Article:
LS: I think what they’ve been really looking for isfor is whether there is value in them pursuing the steps to improve the reliability of their equipment. In a wonderful situation where your reliability is much better than the global data set then you can perhaps feel that it’s quite a comfortable position to be in.

If you’re worse than the benchmark then you’ve got to question whether you are doing the maintenance correctly, or whether you should be looking at the intervals at which routine maintenance is carried out. Through the software you can basically quantify that by using the benchmark capability.

AL: What sort of savings can you see companies making through the software?

LS: Our clients that have used this sort of functionality for years when looking at their own data set. They have the capability to look at different valves used across their operations and identify which equipment gives them higher levels of reliability. Then they can cut back the frequency of maintenance activity or testing activities because they’ve got confidence that the equipment will be unlikely to fail in the maintenance interval.

You only have to cut back your frequency of inspection on wells with that equipment installed by say three months, so from six monthly visits to nine monthly visits, and you’re saving an absolute fortune. To do even a straightforward assessment of a well will mean shutting down operations for a significant amount of time.

AL: What sections of the offshore market are you targeting?

LS: We have some member companies with as few as 30 wells and some with over 1200 wells, so there’s something at both ends of the spectrum. Obviously the small operators do gain from understanding the reliability of the equipment that they don’t have themselves so they can see whether it would be worthwhile switching to a different supplier or model – so you’ve got that aspect for the smaller ones. For the larger operators, it comes down to how they can optimise their own operations and maintenance schedules.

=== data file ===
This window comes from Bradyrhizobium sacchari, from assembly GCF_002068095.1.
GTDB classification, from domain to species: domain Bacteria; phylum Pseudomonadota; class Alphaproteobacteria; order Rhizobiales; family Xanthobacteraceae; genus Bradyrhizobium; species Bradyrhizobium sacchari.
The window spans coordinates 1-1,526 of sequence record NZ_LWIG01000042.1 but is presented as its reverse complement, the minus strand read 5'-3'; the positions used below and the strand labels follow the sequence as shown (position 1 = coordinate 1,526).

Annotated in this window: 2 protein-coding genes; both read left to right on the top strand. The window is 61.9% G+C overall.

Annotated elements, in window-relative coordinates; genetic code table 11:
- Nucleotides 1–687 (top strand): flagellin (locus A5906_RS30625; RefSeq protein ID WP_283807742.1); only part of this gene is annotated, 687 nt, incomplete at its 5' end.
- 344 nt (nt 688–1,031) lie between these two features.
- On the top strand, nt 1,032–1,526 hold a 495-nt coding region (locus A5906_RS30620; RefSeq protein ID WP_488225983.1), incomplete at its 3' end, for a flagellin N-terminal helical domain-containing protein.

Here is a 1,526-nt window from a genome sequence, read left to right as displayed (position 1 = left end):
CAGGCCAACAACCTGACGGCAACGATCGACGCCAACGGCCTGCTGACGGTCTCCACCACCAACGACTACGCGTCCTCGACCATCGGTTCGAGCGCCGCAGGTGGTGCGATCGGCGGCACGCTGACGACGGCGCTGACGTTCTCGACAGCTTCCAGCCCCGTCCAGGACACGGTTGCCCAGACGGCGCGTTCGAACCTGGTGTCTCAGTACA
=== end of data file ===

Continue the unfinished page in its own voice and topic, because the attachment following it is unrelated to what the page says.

AL: What do you think is the main challenge for the offshore industry in relation to taking advantage of big data?

LS: The challenge of big data is dealing with data that is arriving at a faster speed than you can deal with and process it. In the case of wells, particularly for those with a few hundred wells or more, the data is not only arriving fast but it is getting distributed to different software systems. What we as our value is providing clients with a holistic view across all those data sets.

So you have data coming in that used by a number of departments, so different people need efficient ways to access slices and parts of that data and that is what I believe is the skill of handling big data that we provide. One of our clients has more than 12 different data systems that they are using regularly and they have multiple instances of those data systems so we interface to 27 different systems but we are able to return answers in time so that they don’t lose patience looking at the screen.

AL: What further developments have you got planned?

LS: Very shortly we’ll be moving ahead with the subsea data set. As part of Wood Group Kenny, which is the world’s leading subsea engineering company, there’s a huge wealth of knowledge amongst our colleagues in our sister companies and they have already seen the value in iQRA and the benefit for their clients. I think we will see a very fast launch of the subsea module for IQRA. This functionality is not unique to the wells arena; it’s of much broader value to the industry in general.